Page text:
On 11th April 2013 I was fortunate enough to attend my first masterclass run by world renowned violinist Maxim Vengerov, in conjunction with Oxford Philomusica. We gathered at the iconic (Grade 1 listed) Sheldonian Theatre, designed in 1664 by Sir Christpoher Wren.
I huddled excitedly into my wooden pew along with my fellow spectators, vying for a glimpse of one of my living musical heroes. Vengerov did not disappoint.
Looking back now at my sketchy notes, the first thing that jumps out at me is his declaration that the violin should replicate the human voice; and he elicited much laughter from the audience by bursting into an impromptu song. He was warm, confident, knowledgeable (as you would expect), and he genuinely seemed to care about the students from Oxford University who were performing for his expert feedback. His insights into the music were unparalleled. He told the first student, who played Mozart’s Adagio in E Major, ‘Know where you are going in relation to the phrasing – have a goal.’
What impressed me was that he was able to impart a lot of relevant advice to the violinists in the short time he had to evaluate them. He was able to spot almost immediately where they needed improvement. To me they all seemed brilliant, and they were, but with Vengerov’s help they could become world class.
The second player tackled the Brahms Violin Sonata No. 1 in G Major. He seemed to feel that she was too controlling, and he told her simply to, ‘Let go.’ He then proceeded to show her how to balance her bow, using the forefinger for control and the little finger to balance it. All the time his manner was relaxed yet utterly erudite and eloquent.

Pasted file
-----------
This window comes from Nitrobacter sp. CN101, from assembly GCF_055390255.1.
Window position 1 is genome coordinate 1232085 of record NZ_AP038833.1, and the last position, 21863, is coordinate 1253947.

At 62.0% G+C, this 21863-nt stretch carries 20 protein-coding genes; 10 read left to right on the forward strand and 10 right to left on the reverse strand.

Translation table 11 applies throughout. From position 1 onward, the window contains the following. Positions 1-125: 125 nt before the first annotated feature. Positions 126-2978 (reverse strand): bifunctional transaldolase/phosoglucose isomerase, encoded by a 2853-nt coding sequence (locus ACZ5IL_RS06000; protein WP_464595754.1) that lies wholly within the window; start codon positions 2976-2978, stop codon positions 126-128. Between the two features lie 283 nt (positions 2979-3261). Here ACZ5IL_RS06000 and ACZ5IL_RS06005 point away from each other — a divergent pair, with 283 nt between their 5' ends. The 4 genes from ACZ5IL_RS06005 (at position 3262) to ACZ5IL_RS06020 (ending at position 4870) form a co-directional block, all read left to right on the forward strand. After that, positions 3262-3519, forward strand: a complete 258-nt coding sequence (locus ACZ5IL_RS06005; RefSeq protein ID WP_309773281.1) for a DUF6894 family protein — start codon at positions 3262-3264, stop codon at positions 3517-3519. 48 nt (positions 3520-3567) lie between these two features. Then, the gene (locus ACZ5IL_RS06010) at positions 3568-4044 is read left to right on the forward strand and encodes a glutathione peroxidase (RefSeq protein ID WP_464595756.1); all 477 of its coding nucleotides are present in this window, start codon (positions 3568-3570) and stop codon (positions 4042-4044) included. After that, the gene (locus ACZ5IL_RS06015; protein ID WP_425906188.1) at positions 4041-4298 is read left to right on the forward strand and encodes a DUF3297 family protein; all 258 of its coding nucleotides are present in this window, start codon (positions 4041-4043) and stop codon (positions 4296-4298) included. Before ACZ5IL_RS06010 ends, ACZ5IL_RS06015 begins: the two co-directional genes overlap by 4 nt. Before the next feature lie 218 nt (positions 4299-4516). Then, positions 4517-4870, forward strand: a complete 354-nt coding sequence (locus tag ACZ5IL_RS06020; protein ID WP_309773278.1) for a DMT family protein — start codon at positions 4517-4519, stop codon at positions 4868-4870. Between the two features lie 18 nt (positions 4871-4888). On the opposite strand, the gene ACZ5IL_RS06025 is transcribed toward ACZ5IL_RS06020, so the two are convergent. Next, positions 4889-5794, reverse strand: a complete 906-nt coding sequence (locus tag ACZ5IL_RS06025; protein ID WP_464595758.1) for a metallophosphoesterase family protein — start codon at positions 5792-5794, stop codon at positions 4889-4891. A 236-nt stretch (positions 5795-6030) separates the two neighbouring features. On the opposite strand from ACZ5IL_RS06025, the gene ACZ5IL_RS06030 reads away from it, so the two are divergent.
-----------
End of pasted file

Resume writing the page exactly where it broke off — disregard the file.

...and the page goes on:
He compared violin technique to breathing: ‘The left hand is the heartbeat and the right hand is the lung.’
There were other technical gems about increasing finger pressure, bow speed and vibrato to achieve a crescendo, and he coached on the art of smooth changes in bowing style and speed.
The third violinist was shown where she was missing out notes in the furious tempo of the Grieg sonata, and he told her to lift her fingers off the string completely to improve accuracy, and to accent the first note of a group. He compared her rendition to a train passing through a station without stopping.
He had us all captivated with his unique blend of joviality and humour, mixed with just the right amount of constructive and affable critique. His joy in coaching was evident. His own playing of each of their pieces to demonstrate his points transcended the music. To add to the experience the acoustics were fantastic, and even though it was a grey day light was streaming in through the high windows. I only wish I had been able to sit closer to the action. In short: he is an amazing ambassador for the violin and classical music.
He was totally charming and stayed behind afterwards to sign autographs and meet his numerous fans (of which I was one). Hence the slightly deranged coat-hanger smile! I comfort myself thinking he must meet gushing and overawed amateur violinists quite often and forgive them their nervous blabbering.
The day was capped off with a visit to the Ashmolean Museum and sighting of my very first Stradivarius violin, the best preserved of them all – The Messiah.
List of Stradivarius Violins & their provenance
One of my favourite Vengerov performances, Waxman’s passionate Carmen Fantasy:
To round off my point here he is in the documentary ‘Playing By Heart’